Clergy or counselors or others in authority who still do misuse this passage, are the thieves and robbers of John’s gospel, who come into the sheepfold by ways other than through the true gate, the Good Shepherd.

And now we come to John’s gospel and the true gate. When John was writing his, the good news of Jesus gave real life to all sorts of people who were otherwise outside the pale – not just adulterers, and prostitutes and tax collectors and women and the little children, but undertakers, and people who tanned hides or worked in gold, and, yes, shepherds. It was, therefore, imperative that this gospel should be held up as the only way to that real, true, abundant life.

The Christian communities were breaking down barriers between insiders and outsiders, righteous and unrighteous, holding all property and things in common, as Luke reports in the Acts of the Apostles, and living in a way that was turned against them. They did not comply with the civil cult, the civil religion. They did not burn incense to Caesar nor would they call him “Son of God” as the law required. This put them at constant risk of persecution, so it was necessary that they protect one another – only letting in the true shepherds, and those who had been tested and found not to be spies, because all others could cause the sheep to be scattered and even slaughtered.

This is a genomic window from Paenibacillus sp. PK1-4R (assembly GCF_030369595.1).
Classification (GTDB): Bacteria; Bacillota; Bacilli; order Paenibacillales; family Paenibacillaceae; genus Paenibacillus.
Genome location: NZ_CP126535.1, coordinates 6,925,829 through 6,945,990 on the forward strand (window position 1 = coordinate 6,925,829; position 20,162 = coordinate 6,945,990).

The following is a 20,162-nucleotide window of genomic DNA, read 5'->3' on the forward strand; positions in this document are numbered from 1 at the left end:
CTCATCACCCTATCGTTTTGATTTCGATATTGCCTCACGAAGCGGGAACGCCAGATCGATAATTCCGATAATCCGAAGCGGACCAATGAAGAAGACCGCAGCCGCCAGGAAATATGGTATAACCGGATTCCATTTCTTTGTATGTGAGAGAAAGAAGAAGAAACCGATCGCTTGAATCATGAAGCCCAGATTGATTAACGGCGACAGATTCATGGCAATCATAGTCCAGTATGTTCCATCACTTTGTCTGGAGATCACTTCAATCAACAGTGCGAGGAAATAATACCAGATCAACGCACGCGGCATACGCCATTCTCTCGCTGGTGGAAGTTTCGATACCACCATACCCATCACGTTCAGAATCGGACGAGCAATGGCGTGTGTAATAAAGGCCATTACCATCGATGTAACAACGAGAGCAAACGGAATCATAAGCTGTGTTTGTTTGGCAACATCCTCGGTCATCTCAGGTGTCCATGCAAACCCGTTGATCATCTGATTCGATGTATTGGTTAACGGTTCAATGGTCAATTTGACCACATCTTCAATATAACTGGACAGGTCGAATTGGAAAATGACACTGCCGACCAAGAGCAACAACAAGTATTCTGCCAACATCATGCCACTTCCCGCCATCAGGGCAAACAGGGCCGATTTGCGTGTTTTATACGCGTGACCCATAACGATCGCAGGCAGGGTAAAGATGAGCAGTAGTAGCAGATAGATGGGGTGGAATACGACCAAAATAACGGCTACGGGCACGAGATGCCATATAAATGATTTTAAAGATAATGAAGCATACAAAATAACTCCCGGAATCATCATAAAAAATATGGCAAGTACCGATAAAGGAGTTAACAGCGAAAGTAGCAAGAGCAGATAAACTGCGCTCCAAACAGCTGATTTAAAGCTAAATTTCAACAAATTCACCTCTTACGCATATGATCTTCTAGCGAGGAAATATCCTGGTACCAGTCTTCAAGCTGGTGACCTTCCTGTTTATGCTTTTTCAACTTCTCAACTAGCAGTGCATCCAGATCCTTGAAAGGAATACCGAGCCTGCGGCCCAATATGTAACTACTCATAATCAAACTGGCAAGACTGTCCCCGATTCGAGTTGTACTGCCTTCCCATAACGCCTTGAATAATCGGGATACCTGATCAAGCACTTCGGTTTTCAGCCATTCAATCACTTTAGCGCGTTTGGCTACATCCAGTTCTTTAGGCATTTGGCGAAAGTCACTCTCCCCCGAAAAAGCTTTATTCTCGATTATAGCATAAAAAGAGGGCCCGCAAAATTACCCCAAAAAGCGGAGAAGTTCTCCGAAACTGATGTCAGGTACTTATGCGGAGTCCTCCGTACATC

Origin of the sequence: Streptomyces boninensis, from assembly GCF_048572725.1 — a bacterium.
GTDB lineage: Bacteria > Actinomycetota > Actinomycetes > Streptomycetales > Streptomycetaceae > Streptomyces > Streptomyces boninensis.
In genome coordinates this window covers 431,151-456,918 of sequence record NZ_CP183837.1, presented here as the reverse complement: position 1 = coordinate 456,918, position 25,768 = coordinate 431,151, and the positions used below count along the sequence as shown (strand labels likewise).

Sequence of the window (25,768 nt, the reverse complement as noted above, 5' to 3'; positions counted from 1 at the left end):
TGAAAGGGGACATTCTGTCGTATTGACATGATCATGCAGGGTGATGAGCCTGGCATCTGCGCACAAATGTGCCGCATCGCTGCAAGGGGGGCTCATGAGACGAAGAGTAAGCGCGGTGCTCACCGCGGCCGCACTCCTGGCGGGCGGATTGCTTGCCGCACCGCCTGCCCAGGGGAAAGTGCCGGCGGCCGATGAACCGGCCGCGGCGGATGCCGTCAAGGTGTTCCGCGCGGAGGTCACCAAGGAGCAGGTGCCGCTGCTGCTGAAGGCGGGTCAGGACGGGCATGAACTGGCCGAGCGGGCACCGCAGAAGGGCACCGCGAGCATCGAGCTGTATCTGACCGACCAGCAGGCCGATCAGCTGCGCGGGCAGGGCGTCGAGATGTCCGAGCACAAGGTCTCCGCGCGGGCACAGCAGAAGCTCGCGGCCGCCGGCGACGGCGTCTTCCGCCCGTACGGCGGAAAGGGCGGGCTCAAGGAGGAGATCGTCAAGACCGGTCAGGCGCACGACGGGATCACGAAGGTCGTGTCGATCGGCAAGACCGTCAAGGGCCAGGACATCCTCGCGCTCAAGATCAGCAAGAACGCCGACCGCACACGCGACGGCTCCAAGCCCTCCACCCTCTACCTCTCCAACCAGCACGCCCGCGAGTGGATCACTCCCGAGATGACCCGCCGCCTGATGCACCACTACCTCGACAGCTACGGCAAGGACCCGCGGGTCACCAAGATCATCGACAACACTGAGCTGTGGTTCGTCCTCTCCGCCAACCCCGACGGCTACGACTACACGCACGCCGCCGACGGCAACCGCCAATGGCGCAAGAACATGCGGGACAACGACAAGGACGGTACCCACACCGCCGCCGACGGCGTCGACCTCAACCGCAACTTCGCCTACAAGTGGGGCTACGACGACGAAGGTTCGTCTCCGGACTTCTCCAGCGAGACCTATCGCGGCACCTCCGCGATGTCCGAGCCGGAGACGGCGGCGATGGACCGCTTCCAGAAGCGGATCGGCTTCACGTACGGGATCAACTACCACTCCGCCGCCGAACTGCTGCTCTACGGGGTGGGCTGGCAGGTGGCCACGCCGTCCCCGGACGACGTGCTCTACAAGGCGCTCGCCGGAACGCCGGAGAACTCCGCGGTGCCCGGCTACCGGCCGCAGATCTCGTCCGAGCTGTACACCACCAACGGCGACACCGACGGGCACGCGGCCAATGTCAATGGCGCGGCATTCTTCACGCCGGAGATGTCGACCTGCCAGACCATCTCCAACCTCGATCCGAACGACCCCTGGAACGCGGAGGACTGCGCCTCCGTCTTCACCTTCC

Having said all this, while the bits of scripture chosen for today have some things in them that require rehabilitation, things that raise red flags, they are scriptures and as such we take them seriously, while not literally or out of context. So how can we reframe these readings?

Today, to be a Christian may just feel like being a foreigner in your own country. Christianity is getting a bad rap because of the beliefs and practices of some, the most vocal, whose understanding of their faith in Christ makes them enemies of other Christians who do not believe as they do. As we Christians war with one another about “absolute truth” and just what is the “faith once delivered to the saints”, atheism is becoming a militant religion all in its own right.

A very tiny example of what makes Christianity a mockery in the world today is my experience of an extremely conservative Episcopal Church in another part of this country. There, one day, I observed milk crates of bag lunches being guarded by women in the church porch while the poor and homeless were inside having to attend Bible study before they could receive their “free” lunch.

The expectation that the poor have to earn their lunch by attending revivals or prayer meetings or Bible studies probably goes back at least to the Dust Bowl era in this country, and it makes a lie of the gospel it hopes to preach.

But mostly we are foreigners in our own land because so few people today know anything about us except through the media, which is interested only in the sensational. So 1 Peter can bring us some comfort: We are living stones, precious to and loved by God, even when we’re despised by others. And, at the same time, we can push past Peter to realize, after 2,000 years, that all people, because they are created by God, are living stones, precious to their Creator.